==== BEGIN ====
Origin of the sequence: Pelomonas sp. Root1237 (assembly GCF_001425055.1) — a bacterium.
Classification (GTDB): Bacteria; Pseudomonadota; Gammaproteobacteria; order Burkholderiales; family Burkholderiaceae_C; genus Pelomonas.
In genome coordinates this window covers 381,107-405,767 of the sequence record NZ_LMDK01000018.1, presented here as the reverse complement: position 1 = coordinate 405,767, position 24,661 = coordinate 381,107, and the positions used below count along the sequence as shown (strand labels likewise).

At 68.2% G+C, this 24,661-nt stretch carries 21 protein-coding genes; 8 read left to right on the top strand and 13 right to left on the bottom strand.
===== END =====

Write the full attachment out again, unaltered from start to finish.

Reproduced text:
Origin of the sequence: Pelomonas sp. Root1237 (assembly GCF_001425055.1) — a bacterium.
Classification (GTDB): Bacteria; Pseudomonadota; Gammaproteobacteria; order Burkholderiales; family Burkholderiaceae_C; genus Pelomonas.
In genome coordinates this window covers 381,107-405,767 of the sequence record NZ_LMDK01000018.1, presented here as the reverse complement: position 1 = coordinate 405,767, position 24,661 = coordinate 381,107, and the positions used below count along the sequence as shown (strand labels likewise).

At 68.2% G+C, this 24,661-nt stretch carries 21 protein-coding genes; 8 read left to right on the top strand and 13 right to left on the bottom strand.